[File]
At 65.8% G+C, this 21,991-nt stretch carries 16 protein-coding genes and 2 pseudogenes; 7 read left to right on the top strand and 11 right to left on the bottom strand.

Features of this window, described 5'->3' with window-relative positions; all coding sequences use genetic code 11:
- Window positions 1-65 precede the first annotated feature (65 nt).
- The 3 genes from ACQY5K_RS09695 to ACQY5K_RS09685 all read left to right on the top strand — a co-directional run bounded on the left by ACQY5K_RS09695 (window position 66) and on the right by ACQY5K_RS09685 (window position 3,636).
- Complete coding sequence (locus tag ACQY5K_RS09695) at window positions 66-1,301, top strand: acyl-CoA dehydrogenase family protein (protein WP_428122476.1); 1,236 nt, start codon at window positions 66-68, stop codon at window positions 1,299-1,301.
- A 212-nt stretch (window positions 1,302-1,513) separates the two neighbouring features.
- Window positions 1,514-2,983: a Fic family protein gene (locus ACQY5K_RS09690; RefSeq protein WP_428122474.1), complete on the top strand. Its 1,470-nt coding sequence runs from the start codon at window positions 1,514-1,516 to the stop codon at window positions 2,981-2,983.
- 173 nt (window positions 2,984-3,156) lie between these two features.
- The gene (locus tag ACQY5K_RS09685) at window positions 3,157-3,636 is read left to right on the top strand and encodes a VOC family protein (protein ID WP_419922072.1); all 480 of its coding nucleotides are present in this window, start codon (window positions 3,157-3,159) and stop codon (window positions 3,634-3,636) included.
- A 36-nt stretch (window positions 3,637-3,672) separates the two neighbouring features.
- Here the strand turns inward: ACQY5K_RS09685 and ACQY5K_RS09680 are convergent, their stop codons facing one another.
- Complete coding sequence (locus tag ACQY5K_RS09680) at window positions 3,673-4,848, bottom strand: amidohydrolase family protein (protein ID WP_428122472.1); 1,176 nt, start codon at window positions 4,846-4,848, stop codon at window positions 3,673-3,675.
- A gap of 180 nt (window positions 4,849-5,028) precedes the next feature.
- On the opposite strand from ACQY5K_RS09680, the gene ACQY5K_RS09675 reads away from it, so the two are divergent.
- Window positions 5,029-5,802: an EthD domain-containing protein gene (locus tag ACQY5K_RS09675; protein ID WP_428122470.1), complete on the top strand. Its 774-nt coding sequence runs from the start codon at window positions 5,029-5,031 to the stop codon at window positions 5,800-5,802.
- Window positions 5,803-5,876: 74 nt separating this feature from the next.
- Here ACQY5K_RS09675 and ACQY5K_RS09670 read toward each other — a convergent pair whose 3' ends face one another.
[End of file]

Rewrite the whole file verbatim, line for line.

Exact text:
At 65.8% G+C, this 21,991-nt stretch carries 16 protein-coding genes and 2 pseudogenes; 7 read left to right on the top strand and 11 right to left on the bottom strand.

Features of this window, described 5'->3' with window-relative positions; all coding sequences use genetic code 11:
- Window positions 1-65 precede the first annotated feature (65 nt).
- The 3 genes from ACQY5K_RS09695 to ACQY5K_RS09685 all read left to right on the top strand — a co-directional run bounded on the left by ACQY5K_RS09695 (window position 66) and on the right by ACQY5K_RS09685 (window position 3,636).
- Complete coding sequence (locus tag ACQY5K_RS09695) at window positions 66-1,301, top strand: acyl-CoA dehydrogenase family protein (protein WP_428122476.1); 1,236 nt, start codon at window positions 66-68, stop codon at window positions 1,299-1,301.
- A 212-nt stretch (window positions 1,302-1,513) separates the two neighbouring features.
- Window positions 1,514-2,983: a Fic family protein gene (locus ACQY5K_RS09690; RefSeq protein WP_428122474.1), complete on the top strand. Its 1,470-nt coding sequence runs from the start codon at window positions 1,514-1,516 to the stop codon at window positions 2,981-2,983.
- 173 nt (window positions 2,984-3,156) lie between these two features.
- The gene (locus tag ACQY5K_RS09685) at window positions 3,157-3,636 is read left to right on the top strand and encodes a VOC family protein (protein ID WP_419922072.1); all 480 of its coding nucleotides are present in this window, start codon (window positions 3,157-3,159) and stop codon (window positions 3,634-3,636) included.
- A 36-nt stretch (window positions 3,637-3,672) separates the two neighbouring features.
- Here the strand turns inward: ACQY5K_RS09685 and ACQY5K_RS09680 are convergent, their stop codons facing one another.
- Complete coding sequence (locus tag ACQY5K_RS09680) at window positions 3,673-4,848, bottom strand: amidohydrolase family protein (protein ID WP_428122472.1); 1,176 nt, start codon at window positions 4,846-4,848, stop codon at window positions 3,673-3,675.
- A gap of 180 nt (window positions 4,849-5,028) precedes the next feature.
- On the opposite strand from ACQY5K_RS09680, the gene ACQY5K_RS09675 reads away from it, so the two are divergent.
- Window positions 5,029-5,802: an EthD domain-containing protein gene (locus tag ACQY5K_RS09675; protein ID WP_428122470.1), complete on the top strand. Its 774-nt coding sequence runs from the start codon at window positions 5,029-5,031 to the stop codon at window positions 5,800-5,802.
- Window positions 5,803-5,876: 74 nt separating this feature from the next.
- Here ACQY5K_RS09675 and ACQY5K_RS09670 read toward each other — a convergent pair whose 3' ends face one another.